May 15, 2015 at 4:36 am 1 comment

U.U. Race Relations Compared to Pagan Race Relations

As I’ve discussed before, I was raised in the United Methodist Church, with parents who were involved in racial/social justice organizing both within the UMC and in broader society. Most Protestant denominations in the United States broke apart over the question of slavery or of integration. Many of them have made official apologies, acknowledgements of wrongdoing to African-Americans and sometimes American Indians depending on their history. Unitarian Universalists are a largely white denomination and we too have been working at racial reconciliation. Some congregations have made apologies to the family members of Black ministers that they didn’t call, there is at least one U.U. church that has a plaque in honor of the slaves who built the building. We have a long way to go, and are far from perfect, but we are committed to this journey. Recently I read “The Selma Awakening” by Mark Morrison-Reed, a book about U.U. involvement in the Civil Rights movement. Before the march to Selma, U.U.s had made various proclamations against racism, and made some attempts at integrating the ministry, with very mixed results. When Martin Luther King Jr. called upon clergy of all faiths to come march to Selma, many U.U.s heeded the call, and this was a turning point in the U.U. commitment to racial and economic justice.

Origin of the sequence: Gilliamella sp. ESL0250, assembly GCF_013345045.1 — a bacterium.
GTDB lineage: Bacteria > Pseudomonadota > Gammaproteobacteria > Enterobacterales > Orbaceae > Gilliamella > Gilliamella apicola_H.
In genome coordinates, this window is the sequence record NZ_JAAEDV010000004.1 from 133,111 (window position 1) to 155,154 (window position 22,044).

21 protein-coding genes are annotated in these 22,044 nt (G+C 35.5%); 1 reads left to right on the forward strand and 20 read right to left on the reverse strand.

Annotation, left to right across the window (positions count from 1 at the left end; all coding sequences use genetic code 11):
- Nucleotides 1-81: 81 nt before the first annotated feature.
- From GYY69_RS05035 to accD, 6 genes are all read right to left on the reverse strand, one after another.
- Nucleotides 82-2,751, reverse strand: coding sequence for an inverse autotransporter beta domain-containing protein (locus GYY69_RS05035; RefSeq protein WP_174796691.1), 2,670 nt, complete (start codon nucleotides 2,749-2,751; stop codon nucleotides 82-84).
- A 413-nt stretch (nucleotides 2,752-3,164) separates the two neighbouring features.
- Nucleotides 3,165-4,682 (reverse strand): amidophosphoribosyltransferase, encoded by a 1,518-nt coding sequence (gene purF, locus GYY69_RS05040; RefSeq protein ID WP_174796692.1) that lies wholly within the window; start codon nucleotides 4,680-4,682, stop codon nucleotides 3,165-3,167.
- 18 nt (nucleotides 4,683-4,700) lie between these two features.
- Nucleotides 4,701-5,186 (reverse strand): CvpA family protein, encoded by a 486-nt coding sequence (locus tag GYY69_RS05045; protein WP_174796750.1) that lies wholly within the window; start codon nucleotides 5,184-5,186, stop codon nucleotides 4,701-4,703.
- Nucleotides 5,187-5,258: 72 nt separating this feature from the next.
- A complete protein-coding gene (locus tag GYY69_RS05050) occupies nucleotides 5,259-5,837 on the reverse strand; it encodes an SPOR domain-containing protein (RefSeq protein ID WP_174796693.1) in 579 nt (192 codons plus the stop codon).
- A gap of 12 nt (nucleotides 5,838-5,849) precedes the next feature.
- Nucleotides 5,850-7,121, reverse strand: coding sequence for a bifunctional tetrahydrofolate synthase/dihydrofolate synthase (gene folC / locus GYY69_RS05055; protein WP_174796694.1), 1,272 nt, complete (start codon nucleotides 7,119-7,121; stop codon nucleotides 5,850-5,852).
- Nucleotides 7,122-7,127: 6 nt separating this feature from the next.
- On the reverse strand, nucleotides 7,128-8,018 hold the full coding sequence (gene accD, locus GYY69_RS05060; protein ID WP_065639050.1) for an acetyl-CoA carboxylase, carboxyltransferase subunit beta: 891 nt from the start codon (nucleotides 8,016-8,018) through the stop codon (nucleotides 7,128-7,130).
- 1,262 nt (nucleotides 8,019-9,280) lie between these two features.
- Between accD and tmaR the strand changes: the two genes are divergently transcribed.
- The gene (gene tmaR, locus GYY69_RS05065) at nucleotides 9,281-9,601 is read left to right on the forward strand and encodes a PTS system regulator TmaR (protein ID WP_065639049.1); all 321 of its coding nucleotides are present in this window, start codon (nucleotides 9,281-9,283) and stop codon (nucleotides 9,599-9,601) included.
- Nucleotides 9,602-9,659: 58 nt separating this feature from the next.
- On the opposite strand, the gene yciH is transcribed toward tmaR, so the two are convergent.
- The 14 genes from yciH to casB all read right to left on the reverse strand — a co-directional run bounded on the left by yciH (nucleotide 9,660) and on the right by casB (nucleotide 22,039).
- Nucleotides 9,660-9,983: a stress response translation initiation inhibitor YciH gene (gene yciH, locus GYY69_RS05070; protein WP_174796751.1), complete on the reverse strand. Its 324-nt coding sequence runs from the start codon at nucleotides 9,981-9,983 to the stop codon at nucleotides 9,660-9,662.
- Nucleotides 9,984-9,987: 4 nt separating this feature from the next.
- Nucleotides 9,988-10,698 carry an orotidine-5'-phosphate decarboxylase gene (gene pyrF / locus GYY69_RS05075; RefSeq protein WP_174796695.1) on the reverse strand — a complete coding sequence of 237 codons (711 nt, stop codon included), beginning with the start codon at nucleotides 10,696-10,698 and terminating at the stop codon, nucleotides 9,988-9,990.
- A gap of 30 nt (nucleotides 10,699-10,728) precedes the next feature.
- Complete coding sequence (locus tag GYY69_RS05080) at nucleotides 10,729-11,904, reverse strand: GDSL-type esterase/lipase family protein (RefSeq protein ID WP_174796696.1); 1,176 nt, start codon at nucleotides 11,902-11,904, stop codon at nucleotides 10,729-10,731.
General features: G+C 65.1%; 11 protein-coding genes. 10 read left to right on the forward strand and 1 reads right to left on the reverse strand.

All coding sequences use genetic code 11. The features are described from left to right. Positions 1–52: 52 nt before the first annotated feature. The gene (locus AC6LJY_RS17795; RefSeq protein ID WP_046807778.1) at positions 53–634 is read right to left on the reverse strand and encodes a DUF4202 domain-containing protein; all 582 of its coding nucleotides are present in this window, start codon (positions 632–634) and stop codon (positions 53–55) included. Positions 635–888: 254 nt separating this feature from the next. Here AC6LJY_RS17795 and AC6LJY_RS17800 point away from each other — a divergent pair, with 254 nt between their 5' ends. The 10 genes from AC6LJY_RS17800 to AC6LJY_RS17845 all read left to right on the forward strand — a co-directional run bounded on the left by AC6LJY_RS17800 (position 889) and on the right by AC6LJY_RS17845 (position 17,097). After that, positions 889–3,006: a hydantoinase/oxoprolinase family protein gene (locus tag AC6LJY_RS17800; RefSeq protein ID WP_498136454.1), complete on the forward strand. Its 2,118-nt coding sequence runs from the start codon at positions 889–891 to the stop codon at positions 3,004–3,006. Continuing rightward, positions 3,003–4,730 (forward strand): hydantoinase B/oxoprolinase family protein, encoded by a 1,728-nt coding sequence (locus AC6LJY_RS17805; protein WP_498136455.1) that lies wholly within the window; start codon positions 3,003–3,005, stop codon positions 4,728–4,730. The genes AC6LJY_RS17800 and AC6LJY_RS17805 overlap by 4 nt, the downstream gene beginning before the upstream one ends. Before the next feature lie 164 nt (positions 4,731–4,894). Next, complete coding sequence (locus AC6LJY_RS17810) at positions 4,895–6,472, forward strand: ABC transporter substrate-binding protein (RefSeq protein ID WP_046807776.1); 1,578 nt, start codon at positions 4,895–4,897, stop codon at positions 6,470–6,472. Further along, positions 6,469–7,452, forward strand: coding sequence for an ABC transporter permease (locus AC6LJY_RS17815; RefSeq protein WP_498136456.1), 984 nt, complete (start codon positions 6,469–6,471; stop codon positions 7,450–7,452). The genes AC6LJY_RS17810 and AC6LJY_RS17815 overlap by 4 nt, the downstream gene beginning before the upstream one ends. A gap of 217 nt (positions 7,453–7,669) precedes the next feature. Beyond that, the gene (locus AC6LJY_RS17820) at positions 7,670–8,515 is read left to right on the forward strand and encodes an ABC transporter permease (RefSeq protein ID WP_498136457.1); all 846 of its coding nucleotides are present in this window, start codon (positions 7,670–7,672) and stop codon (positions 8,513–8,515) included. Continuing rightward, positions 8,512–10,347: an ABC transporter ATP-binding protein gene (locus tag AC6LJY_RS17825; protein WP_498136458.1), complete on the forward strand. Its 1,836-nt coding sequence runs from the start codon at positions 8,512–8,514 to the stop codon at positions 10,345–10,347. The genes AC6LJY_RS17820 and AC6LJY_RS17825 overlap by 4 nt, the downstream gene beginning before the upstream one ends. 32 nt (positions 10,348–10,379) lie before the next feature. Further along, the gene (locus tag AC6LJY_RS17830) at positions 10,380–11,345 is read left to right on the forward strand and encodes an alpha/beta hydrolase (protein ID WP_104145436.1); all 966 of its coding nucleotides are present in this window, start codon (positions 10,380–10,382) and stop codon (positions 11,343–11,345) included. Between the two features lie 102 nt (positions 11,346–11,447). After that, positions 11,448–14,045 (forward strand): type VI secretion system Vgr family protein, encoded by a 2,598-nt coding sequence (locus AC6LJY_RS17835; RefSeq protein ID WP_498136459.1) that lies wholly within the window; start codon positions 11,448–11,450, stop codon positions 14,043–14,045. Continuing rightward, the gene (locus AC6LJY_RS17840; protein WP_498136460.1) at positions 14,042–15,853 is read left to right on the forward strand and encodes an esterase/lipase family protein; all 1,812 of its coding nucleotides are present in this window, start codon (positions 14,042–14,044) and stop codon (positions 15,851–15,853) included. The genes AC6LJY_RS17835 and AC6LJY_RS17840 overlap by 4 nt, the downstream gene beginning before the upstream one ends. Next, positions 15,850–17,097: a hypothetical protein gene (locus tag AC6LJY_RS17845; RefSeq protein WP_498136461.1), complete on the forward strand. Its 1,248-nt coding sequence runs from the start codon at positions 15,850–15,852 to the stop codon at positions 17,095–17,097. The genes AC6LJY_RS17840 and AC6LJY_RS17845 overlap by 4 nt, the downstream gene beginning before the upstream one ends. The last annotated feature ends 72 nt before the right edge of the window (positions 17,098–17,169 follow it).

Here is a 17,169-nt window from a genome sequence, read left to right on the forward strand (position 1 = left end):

I am trying to take what I am learning about U.U. racial history and apply it to a Pagan community context, but in some ways I find the situations are not very comparable, probably no more so than if I were to compare to the history of the United Methodist Church.

  • Though considered heretics and persecuted at times in Europe, in the U.S. for the most part, Unitarians and Universalists could practice their faiths openly and freely with formally recognized churches and clergy
  • Wicca came “out of the broom closet” in the 1950’s, and Paganism more broadly in the 1970’s. There were earlier groups, the Church of Aphrodite was formed & legally recognized in 1939 in New York, but they are outliers.
  • While tending to be mostly white, and sometimes insular, people of color could technically join both U churches, though they were not always accepted.